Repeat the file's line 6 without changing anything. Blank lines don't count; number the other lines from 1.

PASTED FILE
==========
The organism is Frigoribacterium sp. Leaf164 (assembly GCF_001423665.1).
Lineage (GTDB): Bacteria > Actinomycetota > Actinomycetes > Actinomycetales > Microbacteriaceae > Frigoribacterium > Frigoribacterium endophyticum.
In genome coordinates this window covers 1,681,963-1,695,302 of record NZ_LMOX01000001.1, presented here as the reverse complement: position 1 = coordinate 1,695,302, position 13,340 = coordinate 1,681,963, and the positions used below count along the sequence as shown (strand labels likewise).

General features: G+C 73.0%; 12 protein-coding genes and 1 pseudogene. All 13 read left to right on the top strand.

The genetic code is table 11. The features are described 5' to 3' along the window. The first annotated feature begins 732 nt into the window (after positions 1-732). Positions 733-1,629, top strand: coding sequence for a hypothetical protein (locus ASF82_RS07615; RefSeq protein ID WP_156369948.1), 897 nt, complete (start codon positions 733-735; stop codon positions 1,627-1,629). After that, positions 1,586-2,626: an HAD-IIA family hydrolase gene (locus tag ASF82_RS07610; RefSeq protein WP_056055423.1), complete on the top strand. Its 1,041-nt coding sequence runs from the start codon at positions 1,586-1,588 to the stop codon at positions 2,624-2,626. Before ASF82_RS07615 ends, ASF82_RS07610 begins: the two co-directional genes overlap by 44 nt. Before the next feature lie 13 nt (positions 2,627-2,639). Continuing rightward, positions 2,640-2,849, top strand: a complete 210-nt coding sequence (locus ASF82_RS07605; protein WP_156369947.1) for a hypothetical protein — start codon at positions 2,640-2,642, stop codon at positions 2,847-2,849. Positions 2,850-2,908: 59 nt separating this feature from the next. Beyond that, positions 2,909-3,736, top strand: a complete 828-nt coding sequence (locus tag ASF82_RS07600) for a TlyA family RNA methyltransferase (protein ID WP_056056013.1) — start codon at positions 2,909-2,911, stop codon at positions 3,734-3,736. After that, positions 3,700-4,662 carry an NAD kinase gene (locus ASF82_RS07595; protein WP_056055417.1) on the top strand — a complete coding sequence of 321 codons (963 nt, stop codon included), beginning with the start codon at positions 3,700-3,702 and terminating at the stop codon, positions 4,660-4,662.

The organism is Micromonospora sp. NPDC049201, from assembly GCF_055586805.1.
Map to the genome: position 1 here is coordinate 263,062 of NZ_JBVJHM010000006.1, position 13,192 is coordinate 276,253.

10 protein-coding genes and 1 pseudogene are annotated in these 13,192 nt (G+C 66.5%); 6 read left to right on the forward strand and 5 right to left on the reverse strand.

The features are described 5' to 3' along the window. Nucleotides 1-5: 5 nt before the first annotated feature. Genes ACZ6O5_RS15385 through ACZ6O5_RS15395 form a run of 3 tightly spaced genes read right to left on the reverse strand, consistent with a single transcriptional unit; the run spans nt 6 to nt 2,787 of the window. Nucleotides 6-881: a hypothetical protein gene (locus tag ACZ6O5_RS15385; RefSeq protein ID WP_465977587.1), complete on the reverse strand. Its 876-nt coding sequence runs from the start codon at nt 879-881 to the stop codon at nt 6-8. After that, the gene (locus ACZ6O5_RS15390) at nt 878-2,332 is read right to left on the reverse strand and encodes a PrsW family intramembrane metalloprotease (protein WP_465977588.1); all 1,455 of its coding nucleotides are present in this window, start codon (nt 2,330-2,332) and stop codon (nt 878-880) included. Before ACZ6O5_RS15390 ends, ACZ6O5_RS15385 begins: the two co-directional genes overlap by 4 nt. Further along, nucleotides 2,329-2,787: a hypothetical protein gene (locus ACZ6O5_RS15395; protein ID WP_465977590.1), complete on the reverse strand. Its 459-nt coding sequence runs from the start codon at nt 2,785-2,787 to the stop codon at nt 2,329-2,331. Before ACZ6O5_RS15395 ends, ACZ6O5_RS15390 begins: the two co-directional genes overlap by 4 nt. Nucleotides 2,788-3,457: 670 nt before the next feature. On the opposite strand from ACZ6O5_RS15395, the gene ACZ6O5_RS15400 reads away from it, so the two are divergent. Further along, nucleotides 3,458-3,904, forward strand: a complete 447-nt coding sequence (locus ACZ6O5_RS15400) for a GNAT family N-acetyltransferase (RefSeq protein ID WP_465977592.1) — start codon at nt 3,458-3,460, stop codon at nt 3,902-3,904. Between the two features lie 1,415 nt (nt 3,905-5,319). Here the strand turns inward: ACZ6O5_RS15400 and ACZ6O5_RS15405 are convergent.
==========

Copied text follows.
The organism is Micromonospora sp. NPDC049201, from assembly GCF_055586805.1.